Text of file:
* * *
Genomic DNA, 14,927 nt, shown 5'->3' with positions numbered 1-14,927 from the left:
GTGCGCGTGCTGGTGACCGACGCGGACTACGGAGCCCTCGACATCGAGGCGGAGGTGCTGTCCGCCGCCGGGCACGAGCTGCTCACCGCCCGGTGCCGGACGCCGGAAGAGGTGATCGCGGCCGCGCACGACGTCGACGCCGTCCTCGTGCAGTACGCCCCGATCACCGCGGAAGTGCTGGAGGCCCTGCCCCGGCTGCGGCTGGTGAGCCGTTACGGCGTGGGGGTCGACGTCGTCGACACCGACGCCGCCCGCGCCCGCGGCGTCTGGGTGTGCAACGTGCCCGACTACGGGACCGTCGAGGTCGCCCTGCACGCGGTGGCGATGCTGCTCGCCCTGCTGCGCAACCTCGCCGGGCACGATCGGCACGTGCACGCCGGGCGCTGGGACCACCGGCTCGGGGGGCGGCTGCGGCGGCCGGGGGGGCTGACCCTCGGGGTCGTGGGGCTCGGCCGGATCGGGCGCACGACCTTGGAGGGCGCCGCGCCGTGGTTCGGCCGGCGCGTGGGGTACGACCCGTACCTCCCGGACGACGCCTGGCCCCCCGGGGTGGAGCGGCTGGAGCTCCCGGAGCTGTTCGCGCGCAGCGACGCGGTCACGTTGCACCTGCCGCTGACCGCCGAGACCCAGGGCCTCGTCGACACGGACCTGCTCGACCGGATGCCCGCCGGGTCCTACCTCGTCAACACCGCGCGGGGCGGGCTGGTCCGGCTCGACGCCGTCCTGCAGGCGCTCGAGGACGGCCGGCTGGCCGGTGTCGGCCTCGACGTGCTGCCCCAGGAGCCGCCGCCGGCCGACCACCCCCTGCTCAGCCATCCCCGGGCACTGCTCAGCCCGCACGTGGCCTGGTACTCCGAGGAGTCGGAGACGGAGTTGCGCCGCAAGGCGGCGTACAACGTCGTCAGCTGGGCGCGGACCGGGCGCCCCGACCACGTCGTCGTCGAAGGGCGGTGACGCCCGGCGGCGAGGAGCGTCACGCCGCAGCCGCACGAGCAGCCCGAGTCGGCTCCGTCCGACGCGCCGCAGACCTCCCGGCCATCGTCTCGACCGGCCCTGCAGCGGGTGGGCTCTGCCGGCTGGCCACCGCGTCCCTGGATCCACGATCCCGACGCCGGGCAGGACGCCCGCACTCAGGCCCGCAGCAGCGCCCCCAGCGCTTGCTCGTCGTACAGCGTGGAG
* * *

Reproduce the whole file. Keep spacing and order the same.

Genomic DNA, 14,927 nt, shown 5'->3' with positions numbered 1-14,927 from the left:
GTGCGCGTGCTGGTGACCGACGCGGACTACGGAGCCCTCGACATCGAGGCGGAGGTGCTGTCCGCCGCCGGGCACGAGCTGCTCACCGCCCGGTGCCGGACGCCGGAAGAGGTGATCGCGGCCGCGCACGACGTCGACGCCGTCCTCGTGCAGTACGCCCCGATCACCGCGGAAGTGCTGGAGGCCCTGCCCCGGCTGCGGCTGGTGAGCCGTTACGGCGTGGGGGTCGACGTCGTCGACACCGACGCCGCCCGCGCCCGCGGCGTCTGGGTGTGCAACGTGCCCGACTACGGGACCGTCGAGGTCGCCCTGCACGCGGTGGCGATGCTGCTCGCCCTGCTGCGCAACCTCGCCGGGCACGATCGGCACGTGCACGCCGGGCGCTGGGACCACCGGCTCGGGGGGCGGCTGCGGCGGCCGGGGGGGCTGACCCTCGGGGTCGTGGGGCTCGGCCGGATCGGGCGCACGACCTTGGAGGGCGCCGCGCCGTGGTTCGGCCGGCGCGTGGGGTACGACCCGTACCTCCCGGACGACGCCTGGCCCCCCGGGGTGGAGCGGCTGGAGCTCCCGGAGCTGTTCGCGCGCAGCGACGCGGTCACGTTGCACCTGCCGCTGACCGCCGAGACCCAGGGCCTCGTCGACACGGACCTGCTCGACCGGATGCCCGCCGGGTCCTACCTCGTCAACACCGCGCGGGGCGGGCTGGTCCGGCTCGACGCCGTCCTGCAGGCGCTCGAGGACGGCCGGCTGGCCGGTGTCGGCCTCGACGTGCTGCCCCAGGAGCCGCCGCCGGCCGACCACCCCCTGCTCAGCCATCCCCGGGCACTGCTCAGCCCGCACGTGGCCTGGTACTCCGAGGAGTCGGAGACGGAGTTGCGCCGCAAGGCGGCGTACAACGTCGTCAGCTGGGCGCGGACCGGGCGCCCCGACCACGTCGTCGTCGAAGGGCGGTGACGCCCGGCGGCGAGGAGCGTCACGCCGCAGCCGCACGAGCAGCCCGAGTCGGCTCCGTCCGACGCGCCGCAGACCTCCCGGCCATCGTCTCGACCGGCCCTGCAGCGGGTGGGCTCTGCCGGCTGGCCACCGCGTCCCTGGATCCACGATCCCGACGCCGGGCAGGACGCCCGCACTCAGGCCCGCAGCAGCGCCCCCAGCGCTTGCTCGTCGTACAGCGTGGAG